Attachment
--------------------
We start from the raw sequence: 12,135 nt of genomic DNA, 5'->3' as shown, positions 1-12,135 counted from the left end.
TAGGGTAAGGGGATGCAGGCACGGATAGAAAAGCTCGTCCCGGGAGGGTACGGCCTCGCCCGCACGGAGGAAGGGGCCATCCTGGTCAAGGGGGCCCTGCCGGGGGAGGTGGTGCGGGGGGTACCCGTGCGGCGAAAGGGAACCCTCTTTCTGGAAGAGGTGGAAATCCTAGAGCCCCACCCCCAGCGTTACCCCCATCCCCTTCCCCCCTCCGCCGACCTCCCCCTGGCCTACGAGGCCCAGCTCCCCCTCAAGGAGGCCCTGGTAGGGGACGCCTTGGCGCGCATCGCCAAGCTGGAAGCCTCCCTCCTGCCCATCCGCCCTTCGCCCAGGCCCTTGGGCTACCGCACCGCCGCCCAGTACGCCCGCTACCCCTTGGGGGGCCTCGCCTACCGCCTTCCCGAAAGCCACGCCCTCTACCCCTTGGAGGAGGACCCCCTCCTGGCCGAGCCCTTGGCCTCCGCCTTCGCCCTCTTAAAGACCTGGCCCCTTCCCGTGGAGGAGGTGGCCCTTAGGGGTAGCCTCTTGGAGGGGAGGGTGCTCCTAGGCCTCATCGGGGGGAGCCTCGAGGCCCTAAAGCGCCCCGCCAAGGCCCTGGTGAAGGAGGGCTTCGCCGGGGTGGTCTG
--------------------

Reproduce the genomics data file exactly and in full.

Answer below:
We start from the raw sequence: 12,135 nt of genomic DNA, 5'->3' as shown, positions 1-12,135 counted from the left end.
TAGGGTAAGGGGATGCAGGCACGGATAGAAAAGCTCGTCCCGGGAGGGTACGGCCTCGCCCGCACGGAGGAAGGGGCCATCCTGGTCAAGGGGGCCCTGCCGGGGGAGGTGGTGCGGGGGGTACCCGTGCGGCGAAAGGGAACCCTCTTTCTGGAAGAGGTGGAAATCCTAGAGCCCCACCCCCAGCGTTACCCCCATCCCCTTCCCCCCTCCGCCGACCTCCCCCTGGCCTACGAGGCCCAGCTCCCCCTCAAGGAGGCCCTGGTAGGGGACGCCTTGGCGCGCATCGCCAAGCTGGAAGCCTCCCTCCTGCCCATCCGCCCTTCGCCCAGGCCCTTGGGCTACCGCACCGCCGCCCAGTACGCCCGCTACCCCTTGGGGGGCCTCGCCTACCGCCTTCCCGAAAGCCACGCCCTCTACCCCTTGGAGGAGGACCCCCTCCTGGCCGAGCCCTTGGCCTCCGCCTTCGCCCTCTTAAAGACCTGGCCCCTTCCCGTGGAGGAGGTGGCCCTTAGGGGTAGCCTCTTGGAGGGGAGGGTGCTCCTAGGCCTCATCGGGGGGAGCCTCGAGGCCCTAAAGCGCCCCGCCAAGGCCCTGGTGAAGGAGGGCTTCGCCGGGGTGGTCTG